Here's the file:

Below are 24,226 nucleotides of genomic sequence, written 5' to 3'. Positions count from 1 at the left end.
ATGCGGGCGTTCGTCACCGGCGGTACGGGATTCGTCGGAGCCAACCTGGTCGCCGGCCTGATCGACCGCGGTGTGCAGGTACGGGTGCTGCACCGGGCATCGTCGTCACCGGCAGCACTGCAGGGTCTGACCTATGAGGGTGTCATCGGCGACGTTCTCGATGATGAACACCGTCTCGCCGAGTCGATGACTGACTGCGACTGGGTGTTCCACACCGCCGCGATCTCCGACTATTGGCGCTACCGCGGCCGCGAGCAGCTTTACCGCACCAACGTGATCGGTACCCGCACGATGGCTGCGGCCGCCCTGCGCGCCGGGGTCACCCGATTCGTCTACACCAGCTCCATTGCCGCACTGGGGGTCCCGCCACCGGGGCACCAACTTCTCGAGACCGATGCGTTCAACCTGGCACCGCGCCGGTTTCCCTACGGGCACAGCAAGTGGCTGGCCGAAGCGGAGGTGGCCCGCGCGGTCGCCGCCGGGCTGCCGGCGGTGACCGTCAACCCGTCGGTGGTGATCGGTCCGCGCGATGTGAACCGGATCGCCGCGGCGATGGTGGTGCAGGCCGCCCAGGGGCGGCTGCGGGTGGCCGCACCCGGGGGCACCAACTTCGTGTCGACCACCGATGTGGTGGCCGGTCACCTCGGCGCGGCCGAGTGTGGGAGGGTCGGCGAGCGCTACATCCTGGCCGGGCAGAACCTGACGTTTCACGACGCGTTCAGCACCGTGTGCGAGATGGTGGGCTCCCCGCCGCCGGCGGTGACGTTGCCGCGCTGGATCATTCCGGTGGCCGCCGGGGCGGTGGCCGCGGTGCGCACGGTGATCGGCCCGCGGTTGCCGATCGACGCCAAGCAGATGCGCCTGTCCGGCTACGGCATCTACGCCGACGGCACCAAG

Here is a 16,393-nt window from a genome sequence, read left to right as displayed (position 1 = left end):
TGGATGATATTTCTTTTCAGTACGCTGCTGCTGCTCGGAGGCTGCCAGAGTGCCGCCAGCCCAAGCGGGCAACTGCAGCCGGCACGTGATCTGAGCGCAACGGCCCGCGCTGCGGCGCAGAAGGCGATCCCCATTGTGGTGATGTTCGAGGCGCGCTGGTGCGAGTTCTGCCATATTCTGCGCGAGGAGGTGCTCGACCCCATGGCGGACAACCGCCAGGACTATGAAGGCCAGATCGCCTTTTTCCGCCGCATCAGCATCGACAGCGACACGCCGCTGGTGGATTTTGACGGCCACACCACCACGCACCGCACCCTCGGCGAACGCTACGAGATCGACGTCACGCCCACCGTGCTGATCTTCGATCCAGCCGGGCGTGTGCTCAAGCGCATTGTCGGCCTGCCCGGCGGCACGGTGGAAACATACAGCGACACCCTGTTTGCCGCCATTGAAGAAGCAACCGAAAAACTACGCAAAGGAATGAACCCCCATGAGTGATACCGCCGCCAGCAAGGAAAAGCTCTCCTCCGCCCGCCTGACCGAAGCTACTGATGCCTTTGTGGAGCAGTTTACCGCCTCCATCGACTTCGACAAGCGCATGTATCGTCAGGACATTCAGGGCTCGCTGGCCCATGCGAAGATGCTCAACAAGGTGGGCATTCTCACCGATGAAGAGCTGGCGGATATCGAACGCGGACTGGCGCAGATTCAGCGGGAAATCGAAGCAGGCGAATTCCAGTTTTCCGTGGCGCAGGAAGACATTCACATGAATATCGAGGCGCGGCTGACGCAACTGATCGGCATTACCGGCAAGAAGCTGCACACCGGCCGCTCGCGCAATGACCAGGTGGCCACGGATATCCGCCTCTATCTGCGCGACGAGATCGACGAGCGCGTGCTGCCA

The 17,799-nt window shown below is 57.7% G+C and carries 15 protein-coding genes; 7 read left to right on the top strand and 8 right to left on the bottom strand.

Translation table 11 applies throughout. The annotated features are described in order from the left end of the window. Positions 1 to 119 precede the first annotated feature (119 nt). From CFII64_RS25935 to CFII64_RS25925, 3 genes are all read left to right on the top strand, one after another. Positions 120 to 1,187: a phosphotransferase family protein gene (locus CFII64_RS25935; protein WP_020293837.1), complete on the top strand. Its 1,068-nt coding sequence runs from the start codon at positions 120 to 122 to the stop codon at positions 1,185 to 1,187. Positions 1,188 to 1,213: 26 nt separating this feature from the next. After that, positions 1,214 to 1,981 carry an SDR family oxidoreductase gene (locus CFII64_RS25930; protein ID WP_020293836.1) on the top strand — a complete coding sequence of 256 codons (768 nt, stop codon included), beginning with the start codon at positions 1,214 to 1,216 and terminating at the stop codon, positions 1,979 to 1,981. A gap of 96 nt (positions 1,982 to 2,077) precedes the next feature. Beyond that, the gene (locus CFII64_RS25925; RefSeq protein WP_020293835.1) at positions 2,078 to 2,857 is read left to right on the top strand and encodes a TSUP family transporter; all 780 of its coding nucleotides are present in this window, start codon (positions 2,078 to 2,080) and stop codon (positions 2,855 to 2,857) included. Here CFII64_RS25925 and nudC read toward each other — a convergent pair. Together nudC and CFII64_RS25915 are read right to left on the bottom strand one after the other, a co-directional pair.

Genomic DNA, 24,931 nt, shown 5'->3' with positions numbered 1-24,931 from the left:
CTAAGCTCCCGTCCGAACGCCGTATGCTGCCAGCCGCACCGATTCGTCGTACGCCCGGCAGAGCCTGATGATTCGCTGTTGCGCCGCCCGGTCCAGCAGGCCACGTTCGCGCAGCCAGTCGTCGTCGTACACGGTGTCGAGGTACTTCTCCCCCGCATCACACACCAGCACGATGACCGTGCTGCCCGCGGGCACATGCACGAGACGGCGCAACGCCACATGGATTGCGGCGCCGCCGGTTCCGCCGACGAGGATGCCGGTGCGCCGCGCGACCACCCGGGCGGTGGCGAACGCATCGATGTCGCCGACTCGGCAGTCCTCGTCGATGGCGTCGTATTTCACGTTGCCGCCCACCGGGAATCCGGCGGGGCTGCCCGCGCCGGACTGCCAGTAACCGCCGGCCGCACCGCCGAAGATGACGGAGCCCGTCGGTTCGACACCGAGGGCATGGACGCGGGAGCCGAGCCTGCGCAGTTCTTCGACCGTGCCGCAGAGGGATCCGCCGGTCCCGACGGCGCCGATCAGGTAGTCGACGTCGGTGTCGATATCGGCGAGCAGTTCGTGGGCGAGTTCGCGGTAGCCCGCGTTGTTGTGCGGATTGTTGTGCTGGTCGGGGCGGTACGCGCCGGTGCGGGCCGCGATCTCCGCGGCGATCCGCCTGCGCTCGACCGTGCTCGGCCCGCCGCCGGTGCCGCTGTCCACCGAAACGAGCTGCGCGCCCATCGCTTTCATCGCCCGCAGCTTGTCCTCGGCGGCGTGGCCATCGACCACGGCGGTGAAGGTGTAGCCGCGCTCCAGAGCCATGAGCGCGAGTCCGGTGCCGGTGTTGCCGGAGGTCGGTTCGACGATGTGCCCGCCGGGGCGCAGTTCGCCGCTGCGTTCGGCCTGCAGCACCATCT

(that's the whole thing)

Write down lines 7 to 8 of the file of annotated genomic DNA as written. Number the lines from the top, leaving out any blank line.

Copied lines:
Genomic DNA, 24,931 nt, shown 5'->3' with positions numbered 1-24,931 from the left:
CTAAGCTCCCGTCCGAACGCCGTATGCTGCCAGCCGCACCGATTCGTCGTACGCCCGGCAGAGCCTGATGATTCGCTGTTGCGCCGCCCGGTCCAGCAGGCCACGTTCGCGCAGCCAGTCGTCGTCGTACACGGTGTCGAGGTACTTCTCCCCCGCATCACACACCAGCACGATGACCGTGCTGCCCGCGGGCACATGCACGAGACGGCGCAACGCCACATGGATTGCGGCGCCGCCGGTTCCGCCGACGAGGATGCCGGTGCGCCGCGCGACCACCCGGGCGGTGGCGAACGCATCGATGTCGCCGACTCGGCAGTCCTCGTCGATGGCGTCGTATTTCACGTTGCCGCCCACCGGGAATCCGGCGGGGCTGCCCGCGCCGGACTGCCAGTAACCGCCGGCCGCACCGCCGAAGATGACGGAGCCCGTCGGTTCGACACCGAGGGCATGGACGCGGGAGCCGAGCCTGCGCAGTTCTTCGACCGTGCCGCAGAGGGATCCGCCGGTCCCGACGGCGCCGATCAGGTAGTCGACGTCGGTGTCGATATCGGCGAGCAGTTCGTGGGCGAGTTCGCGGTAGCCCGCGTTGTTGTGCGGATTGTTGTGCTGGTCGGGGCGGTACGCGCCGGTGCGGGCCGCGATCTCCGCGGCGATCCGCCTGCGCTCGACCGTGCTCGGCCCGCCGCCGGTGCCGCTGTCCACCGAAACGAGCTGCGCGCCCATCGCTTTCATCGCCCGCAGCTTGTCCTCGGCGGCGTGGCCATCGACCACGGCGGTGAAGGTGTAGCCGCGCTCCAGAGCCATGAGCGCGAGTCCGGTGCCGGTGTTGCCGGAGGTCGGTTCGACGATGTGCCCGCCGGGGCGCAGTTCGCCGCTGCGTTCGGCCTGCAGCACCATCT